Wednesday, March 29, 2023



It's a '78 to 83 Challenger

hard to believe this body style was ever used as a dragster

it's been about 50 years since cars like this were weekend racers, I'm surprised they have been neglected so damn long, until recently, they could have been restored at a reasonable price, but those days are over


Have you heard of the "Chevy Shake"? Not a cold drink, not a model of Chevy, it is the cause of a class action lawsuit about a unacceptable shimmy caused by driveshafts and GM’s 8L90 and 8L45 transmissions.

Models with the Chevy Shake problem

2015-2019 Chevrolet Silverado
2017-2019 Chevrolet Colorado 2015-2019 Chevrolet Corvette
2016-2019 Chevrolet Camaro
2015-2019 Cadillac Escalade and Escalade ESV
2016-2019 Cadillac ATS, ATS-V, CTS, CT6, and CTS-V
2015-2019 GMC Sierra, Yukon, Yukon XL, and Yukon Denali XL
2017-2019 GMC Canyon

2019-2022 Chevy Camaro, Colorado, and Silverado
2019-2022 GMC Canyon and Sierra

Plaintiffs sued GM in 2019. They said they drive GM models and that they shake all of a sudden -- they say at times, they shake uncontrollably.

They officially asked the court to make the suit a class action early last year. Now, more than a year later, the judge has said yes.

Now, a judge has agreed to make a lawsuit filed in the case a class action, which means all drivers who bought certain vehicles will be included -- not just the people who sued. 

According to Battle v. General Motors, the Hydra-Matic 8L45 and 8L90 transmissions have a “shift defect” that General Motors has not fixed. 

To date, General Motors hasn’t provided an adequate fix. General Motors knew about the defect since at least 2013. When GM tested a vehicle with one of these 8-speed transmissions, the downshift was described as a “neck snapper.” 

Since 2015, General Motors issued at least 13 versions of a technical service bulletin

Drivers with aluminum driveshafts have had to pay for custom steel driveshafts out of pocket. Some drivers got their transmissions flushed to deal with metal shavings caused by the defect. According to one lawsuit, drivers may require replacements of the torque converter, valve body or entire transmission.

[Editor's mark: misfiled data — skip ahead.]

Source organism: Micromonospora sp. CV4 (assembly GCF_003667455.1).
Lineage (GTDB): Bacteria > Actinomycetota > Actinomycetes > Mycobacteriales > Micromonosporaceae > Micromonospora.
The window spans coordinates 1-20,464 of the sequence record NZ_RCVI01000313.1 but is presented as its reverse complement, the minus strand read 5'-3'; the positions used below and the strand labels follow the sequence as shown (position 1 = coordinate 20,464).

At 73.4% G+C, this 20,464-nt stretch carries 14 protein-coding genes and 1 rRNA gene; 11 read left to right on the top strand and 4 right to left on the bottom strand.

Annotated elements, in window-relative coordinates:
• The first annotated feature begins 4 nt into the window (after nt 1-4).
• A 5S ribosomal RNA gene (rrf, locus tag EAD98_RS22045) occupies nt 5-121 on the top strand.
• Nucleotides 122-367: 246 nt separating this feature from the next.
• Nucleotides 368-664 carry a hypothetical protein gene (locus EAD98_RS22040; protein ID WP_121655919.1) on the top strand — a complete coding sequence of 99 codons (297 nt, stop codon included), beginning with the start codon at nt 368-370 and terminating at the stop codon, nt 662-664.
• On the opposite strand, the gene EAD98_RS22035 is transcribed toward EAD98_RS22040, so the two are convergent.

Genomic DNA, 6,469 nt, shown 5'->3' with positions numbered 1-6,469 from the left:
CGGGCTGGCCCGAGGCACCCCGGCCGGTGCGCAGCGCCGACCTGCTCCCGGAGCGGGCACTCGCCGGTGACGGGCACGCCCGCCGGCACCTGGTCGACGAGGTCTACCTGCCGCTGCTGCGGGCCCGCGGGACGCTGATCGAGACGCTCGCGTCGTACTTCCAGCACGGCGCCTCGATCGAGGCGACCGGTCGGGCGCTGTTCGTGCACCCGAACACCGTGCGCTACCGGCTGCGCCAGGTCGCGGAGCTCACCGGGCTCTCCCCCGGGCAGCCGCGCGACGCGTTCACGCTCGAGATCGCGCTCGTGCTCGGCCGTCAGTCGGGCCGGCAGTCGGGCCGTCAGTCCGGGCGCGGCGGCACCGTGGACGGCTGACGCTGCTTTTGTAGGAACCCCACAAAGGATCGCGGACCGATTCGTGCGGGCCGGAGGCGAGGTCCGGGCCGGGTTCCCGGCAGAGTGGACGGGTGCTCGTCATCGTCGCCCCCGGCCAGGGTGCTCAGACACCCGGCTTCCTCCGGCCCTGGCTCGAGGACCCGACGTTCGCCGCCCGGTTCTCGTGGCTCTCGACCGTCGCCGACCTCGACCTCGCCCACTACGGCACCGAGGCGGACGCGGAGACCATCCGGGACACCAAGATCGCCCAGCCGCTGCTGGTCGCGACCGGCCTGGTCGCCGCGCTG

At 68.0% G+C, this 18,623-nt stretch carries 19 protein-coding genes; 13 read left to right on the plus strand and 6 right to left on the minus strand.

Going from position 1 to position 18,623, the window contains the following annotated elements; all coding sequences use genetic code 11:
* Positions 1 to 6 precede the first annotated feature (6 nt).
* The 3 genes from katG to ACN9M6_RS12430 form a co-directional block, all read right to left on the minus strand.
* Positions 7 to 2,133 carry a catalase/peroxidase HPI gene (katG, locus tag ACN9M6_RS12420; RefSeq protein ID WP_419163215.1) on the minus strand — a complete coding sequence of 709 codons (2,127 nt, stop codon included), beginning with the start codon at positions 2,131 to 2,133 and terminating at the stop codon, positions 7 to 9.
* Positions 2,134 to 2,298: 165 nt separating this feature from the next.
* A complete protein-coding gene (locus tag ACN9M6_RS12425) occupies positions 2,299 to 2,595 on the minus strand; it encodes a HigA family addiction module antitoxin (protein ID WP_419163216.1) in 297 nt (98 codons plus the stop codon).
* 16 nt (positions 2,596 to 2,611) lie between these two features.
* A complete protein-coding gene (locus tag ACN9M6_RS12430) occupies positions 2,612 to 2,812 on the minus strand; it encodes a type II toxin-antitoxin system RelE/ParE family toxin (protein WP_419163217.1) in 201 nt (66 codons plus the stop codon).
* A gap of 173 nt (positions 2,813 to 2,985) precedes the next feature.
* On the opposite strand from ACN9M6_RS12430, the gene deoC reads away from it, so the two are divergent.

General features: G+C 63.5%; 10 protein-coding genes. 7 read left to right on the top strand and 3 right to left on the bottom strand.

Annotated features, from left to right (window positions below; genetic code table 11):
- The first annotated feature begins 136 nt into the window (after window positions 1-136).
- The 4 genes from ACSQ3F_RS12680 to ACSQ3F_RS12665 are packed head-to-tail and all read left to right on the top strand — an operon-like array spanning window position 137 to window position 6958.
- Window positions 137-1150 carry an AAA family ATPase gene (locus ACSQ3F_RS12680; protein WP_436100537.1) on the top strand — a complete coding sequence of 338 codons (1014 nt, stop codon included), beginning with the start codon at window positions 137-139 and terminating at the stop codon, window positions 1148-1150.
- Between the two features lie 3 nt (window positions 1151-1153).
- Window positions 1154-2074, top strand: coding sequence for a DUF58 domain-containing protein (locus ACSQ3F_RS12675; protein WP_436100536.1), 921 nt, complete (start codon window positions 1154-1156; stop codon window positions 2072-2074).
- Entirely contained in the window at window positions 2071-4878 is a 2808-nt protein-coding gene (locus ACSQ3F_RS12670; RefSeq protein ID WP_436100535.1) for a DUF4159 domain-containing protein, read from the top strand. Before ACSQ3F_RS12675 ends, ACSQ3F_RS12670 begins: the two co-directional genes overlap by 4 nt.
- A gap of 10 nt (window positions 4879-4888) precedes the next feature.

When drivers dealing with the Chevy Shake do get replacements, they receive equally defective replacement parts.

In short, General Motors left the consumers to solve the problem with the faulty driveshaft, and allegedly doesn’t plan to fix the 8-speed transmission until at least 2023.

Mark, a 23 year old, was just given a 1970 by his grand dad who ordered it new in 1969, 383 stick shift, no power anything

while it's cool that he4 inherited his grand dad's mopar, and that only the two of them will have owned it, there is about 40k of repairs to make is reliable and respectable, and rust free. 

That front bumper has been twisted, the usual rust is around the dutch panel, the interior is garbage, all of it, but it's a nice long term - in no hurry - kind of keepsake that if repaired, will last another 100k miles before anything needs to be fixed again. 

And, if he wants to track it, he's not messing up a hemi car, or a winged car, a bare bones Road Runner is a nice chassis to build on if you're going to restore, or race. 

I hope his grand dad is bequeathing a small fortune, or a house and garage too, because you can't afford a mortgage or rent while getting started in a career, and still buy car parts

It's strange that I don't run across stories like this, of grand kids getting to inherit a cool muscle car.